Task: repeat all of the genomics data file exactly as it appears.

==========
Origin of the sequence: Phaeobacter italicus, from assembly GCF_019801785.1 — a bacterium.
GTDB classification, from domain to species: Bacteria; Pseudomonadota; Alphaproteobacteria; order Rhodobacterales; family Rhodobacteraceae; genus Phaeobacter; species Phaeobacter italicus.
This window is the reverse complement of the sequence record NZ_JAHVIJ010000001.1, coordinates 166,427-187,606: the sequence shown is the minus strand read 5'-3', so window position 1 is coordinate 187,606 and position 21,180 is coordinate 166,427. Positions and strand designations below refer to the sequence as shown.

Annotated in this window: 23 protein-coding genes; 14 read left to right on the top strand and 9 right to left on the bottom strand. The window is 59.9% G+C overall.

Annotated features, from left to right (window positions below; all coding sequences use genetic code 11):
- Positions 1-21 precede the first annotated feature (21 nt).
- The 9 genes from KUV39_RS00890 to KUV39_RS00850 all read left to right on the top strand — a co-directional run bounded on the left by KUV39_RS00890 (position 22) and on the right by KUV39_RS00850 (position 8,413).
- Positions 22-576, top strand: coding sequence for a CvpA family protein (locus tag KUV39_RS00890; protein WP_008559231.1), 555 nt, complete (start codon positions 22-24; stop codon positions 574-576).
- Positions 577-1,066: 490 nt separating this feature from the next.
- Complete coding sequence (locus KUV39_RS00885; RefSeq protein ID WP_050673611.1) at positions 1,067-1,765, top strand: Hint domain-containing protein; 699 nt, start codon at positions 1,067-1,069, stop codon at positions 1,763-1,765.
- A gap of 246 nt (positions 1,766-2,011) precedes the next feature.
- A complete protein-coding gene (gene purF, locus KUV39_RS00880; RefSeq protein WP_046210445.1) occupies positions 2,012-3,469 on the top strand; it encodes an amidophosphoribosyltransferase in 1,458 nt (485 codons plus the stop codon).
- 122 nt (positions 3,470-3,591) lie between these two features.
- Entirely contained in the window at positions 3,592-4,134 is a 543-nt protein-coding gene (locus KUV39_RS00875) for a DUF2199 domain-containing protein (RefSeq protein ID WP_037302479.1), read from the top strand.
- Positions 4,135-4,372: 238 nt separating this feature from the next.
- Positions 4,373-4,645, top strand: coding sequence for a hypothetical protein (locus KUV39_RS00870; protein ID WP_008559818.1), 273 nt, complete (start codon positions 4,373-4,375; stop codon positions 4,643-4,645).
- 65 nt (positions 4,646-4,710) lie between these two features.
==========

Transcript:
Origin of the sequence: Phaeobacter italicus, from assembly GCF_019801785.1 — a bacterium.
GTDB classification, from domain to species: Bacteria; Pseudomonadota; Alphaproteobacteria; order Rhodobacterales; family Rhodobacteraceae; genus Phaeobacter; species Phaeobacter italicus.
This window is the reverse complement of the sequence record NZ_JAHVIJ010000001.1, coordinates 166,427-187,606: the sequence shown is the minus strand read 5'-3', so window position 1 is coordinate 187,606 and position 21,180 is coordinate 166,427. Positions and strand designations below refer to the sequence as shown.

Annotated in this window: 23 protein-coding genes; 14 read left to right on the top strand and 9 right to left on the bottom strand. The window is 59.9% G+C overall.

Annotated features, from left to right (window positions below; all coding sequences use genetic code 11):
- Positions 1-21 precede the first annotated feature (21 nt).
- The 9 genes from KUV39_RS00890 to KUV39_RS00850 all read left to right on the top strand — a co-directional run bounded on the left by KUV39_RS00890 (position 22) and on the right by KUV39_RS00850 (position 8,413).
- Positions 22-576, top strand: coding sequence for a CvpA family protein (locus tag KUV39_RS00890; protein WP_008559231.1), 555 nt, complete (start codon positions 22-24; stop codon positions 574-576).
- Positions 577-1,066: 490 nt separating this feature from the next.
- Complete coding sequence (locus KUV39_RS00885; RefSeq protein ID WP_050673611.1) at positions 1,067-1,765, top strand: Hint domain-containing protein; 699 nt, start codon at positions 1,067-1,069, stop codon at positions 1,763-1,765.
- A gap of 246 nt (positions 1,766-2,011) precedes the next feature.
- A complete protein-coding gene (gene purF, locus KUV39_RS00880; RefSeq protein WP_046210445.1) occupies positions 2,012-3,469 on the top strand; it encodes an amidophosphoribosyltransferase in 1,458 nt (485 codons plus the stop codon).
- 122 nt (positions 3,470-3,591) lie between these two features.
- Entirely contained in the window at positions 3,592-4,134 is a 543-nt protein-coding gene (locus KUV39_RS00875) for a DUF2199 domain-containing protein (RefSeq protein ID WP_037302479.1), read from the top strand.
- Positions 4,135-4,372: 238 nt separating this feature from the next.
- Positions 4,373-4,645, top strand: coding sequence for a hypothetical protein (locus KUV39_RS00870; protein ID WP_008559818.1), 273 nt, complete (start codon positions 4,373-4,375; stop codon positions 4,643-4,645).
- 65 nt (positions 4,646-4,710) lie between these two features.